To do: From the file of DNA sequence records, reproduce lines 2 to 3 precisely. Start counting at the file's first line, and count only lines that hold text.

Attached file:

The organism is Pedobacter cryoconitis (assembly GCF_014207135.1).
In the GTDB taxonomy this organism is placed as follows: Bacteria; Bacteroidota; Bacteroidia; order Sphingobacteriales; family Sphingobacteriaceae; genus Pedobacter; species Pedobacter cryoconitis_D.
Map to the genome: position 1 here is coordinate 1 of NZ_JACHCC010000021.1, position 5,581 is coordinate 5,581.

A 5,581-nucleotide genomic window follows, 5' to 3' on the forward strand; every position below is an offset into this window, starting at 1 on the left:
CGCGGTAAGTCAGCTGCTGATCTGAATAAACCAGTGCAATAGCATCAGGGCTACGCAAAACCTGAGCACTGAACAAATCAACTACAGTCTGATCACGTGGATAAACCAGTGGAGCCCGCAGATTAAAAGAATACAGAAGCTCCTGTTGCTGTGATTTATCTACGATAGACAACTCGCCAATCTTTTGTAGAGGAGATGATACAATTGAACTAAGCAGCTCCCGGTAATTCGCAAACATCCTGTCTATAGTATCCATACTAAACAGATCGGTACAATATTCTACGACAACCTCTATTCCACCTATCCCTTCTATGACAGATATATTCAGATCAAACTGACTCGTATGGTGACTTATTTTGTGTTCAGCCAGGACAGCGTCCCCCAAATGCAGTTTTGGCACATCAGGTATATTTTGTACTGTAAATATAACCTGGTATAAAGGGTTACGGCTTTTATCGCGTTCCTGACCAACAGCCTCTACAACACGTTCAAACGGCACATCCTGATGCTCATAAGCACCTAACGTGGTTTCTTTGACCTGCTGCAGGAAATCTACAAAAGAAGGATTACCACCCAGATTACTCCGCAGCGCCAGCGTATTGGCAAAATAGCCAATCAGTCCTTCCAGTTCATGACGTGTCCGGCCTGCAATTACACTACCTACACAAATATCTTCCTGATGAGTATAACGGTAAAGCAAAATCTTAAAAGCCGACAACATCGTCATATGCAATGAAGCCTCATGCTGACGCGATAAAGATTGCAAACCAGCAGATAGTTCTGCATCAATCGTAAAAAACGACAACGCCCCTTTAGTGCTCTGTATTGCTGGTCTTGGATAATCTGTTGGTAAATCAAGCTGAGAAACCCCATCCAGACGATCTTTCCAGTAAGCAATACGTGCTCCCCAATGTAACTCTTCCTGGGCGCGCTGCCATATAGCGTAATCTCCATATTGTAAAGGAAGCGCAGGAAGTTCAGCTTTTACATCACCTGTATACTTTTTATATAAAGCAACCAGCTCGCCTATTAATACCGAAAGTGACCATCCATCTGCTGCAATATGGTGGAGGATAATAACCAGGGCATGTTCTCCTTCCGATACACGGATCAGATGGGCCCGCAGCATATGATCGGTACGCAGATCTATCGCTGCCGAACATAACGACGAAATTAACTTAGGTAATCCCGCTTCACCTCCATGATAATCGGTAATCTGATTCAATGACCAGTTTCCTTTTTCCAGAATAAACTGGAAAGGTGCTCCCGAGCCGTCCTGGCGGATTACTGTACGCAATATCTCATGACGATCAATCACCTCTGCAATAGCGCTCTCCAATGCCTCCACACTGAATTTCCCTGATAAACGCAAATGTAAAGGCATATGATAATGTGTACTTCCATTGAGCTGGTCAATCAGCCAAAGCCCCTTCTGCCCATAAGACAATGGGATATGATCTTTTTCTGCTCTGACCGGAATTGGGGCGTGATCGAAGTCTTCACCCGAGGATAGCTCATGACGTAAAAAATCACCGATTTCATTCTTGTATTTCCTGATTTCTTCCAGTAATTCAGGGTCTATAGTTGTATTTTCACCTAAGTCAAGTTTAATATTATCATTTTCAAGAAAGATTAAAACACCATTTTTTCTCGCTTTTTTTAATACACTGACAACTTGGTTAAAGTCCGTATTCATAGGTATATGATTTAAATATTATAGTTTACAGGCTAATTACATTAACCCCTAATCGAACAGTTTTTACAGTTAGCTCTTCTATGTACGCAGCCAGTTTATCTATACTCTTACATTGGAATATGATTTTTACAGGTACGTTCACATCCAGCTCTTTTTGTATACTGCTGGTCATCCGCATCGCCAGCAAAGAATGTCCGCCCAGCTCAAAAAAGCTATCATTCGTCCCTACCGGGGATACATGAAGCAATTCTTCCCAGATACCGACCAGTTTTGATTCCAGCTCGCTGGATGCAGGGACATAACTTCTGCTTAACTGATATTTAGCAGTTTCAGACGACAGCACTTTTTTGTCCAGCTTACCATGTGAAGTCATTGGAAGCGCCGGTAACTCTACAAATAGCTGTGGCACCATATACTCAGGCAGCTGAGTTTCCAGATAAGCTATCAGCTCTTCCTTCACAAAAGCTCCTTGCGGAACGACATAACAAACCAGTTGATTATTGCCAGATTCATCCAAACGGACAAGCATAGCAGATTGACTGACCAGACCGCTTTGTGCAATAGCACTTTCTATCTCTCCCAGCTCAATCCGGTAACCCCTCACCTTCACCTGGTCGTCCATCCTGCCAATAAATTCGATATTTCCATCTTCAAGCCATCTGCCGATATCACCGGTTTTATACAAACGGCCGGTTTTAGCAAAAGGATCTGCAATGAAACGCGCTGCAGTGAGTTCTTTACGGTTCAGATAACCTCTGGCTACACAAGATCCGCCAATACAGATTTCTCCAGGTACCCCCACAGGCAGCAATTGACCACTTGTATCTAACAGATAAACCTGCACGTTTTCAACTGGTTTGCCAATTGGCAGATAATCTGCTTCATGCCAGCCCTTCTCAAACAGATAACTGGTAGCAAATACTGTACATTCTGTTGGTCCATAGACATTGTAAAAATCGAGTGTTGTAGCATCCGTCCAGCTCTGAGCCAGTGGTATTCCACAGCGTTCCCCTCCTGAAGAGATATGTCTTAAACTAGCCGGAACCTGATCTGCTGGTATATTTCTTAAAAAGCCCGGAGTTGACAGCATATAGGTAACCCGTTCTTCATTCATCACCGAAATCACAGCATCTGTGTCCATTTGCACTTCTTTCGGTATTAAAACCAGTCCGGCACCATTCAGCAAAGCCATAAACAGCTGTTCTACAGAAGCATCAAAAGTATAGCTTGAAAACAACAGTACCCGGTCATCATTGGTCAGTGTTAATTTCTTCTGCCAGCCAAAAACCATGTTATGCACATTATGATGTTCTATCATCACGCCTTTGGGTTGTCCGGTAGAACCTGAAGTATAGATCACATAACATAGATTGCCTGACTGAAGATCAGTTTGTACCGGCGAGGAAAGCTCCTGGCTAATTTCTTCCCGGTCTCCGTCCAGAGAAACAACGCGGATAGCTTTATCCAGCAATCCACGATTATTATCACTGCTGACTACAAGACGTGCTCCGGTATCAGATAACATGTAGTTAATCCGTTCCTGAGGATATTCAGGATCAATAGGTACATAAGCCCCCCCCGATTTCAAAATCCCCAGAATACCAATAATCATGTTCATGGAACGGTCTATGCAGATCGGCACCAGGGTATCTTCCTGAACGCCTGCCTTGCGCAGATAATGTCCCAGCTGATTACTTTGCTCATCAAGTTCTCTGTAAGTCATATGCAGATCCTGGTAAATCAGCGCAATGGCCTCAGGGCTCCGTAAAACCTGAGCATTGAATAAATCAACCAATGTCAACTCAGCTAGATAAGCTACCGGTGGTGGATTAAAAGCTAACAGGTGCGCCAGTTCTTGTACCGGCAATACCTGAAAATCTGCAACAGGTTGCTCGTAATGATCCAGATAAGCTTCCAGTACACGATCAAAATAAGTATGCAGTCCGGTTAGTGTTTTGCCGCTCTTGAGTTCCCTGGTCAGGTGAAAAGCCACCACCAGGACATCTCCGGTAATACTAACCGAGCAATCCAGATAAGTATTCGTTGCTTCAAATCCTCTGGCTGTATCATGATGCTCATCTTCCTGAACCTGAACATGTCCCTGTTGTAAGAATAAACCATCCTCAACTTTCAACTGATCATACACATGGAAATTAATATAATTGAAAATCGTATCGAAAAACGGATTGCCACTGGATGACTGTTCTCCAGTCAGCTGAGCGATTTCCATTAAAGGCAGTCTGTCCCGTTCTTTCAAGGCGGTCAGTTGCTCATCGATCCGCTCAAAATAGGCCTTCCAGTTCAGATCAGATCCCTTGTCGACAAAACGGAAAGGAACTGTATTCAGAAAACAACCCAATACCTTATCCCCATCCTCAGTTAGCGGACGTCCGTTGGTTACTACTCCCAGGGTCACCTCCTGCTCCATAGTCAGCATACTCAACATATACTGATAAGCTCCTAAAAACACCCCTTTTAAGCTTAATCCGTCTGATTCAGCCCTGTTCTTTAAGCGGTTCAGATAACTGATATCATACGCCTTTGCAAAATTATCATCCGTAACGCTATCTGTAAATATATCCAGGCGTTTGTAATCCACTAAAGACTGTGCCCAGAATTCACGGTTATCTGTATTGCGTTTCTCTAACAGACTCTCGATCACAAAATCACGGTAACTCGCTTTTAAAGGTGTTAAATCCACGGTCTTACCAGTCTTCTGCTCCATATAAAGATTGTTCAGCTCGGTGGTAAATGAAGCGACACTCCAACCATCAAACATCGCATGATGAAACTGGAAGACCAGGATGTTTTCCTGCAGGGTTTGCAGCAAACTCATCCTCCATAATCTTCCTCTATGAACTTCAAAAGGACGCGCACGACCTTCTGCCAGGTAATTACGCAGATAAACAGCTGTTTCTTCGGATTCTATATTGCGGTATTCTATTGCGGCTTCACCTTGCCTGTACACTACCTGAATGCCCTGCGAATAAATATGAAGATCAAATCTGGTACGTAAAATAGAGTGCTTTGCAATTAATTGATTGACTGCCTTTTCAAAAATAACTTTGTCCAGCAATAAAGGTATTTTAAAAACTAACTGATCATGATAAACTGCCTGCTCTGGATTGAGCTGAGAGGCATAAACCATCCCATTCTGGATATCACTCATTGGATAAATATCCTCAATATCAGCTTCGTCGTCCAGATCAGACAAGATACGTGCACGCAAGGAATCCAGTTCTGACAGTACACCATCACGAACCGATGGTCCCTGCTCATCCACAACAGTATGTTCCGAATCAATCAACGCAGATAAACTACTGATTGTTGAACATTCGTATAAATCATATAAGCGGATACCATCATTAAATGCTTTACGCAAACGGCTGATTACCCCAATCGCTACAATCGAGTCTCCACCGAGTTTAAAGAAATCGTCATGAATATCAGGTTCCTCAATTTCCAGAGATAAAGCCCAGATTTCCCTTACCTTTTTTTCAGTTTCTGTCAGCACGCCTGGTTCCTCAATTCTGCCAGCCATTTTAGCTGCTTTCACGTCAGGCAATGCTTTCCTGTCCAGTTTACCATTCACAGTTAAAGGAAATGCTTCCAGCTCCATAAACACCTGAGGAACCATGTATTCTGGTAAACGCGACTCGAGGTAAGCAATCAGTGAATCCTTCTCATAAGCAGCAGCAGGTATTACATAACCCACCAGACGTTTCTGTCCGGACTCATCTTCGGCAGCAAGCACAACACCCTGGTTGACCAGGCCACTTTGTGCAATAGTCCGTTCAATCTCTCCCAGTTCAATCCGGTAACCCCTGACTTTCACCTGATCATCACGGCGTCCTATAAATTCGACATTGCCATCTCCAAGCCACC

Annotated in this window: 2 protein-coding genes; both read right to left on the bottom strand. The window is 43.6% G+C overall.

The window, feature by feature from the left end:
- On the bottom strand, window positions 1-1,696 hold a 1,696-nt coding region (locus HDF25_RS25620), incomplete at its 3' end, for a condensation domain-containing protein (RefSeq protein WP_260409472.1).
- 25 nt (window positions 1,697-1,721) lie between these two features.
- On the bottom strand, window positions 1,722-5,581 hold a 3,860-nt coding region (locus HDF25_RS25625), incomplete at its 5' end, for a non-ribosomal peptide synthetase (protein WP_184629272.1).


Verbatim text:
In the GTDB taxonomy this organism is placed as follows: Bacteria; Bacteroidota; Bacteroidia; order Sphingobacteriales; family Sphingobacteriaceae; genus Pedobacter; species Pedobacter cryoconitis_D.
Map to the genome: position 1 here is coordinate 1 of NZ_JACHCC010000021.1, position 5,581 is coordinate 5,581.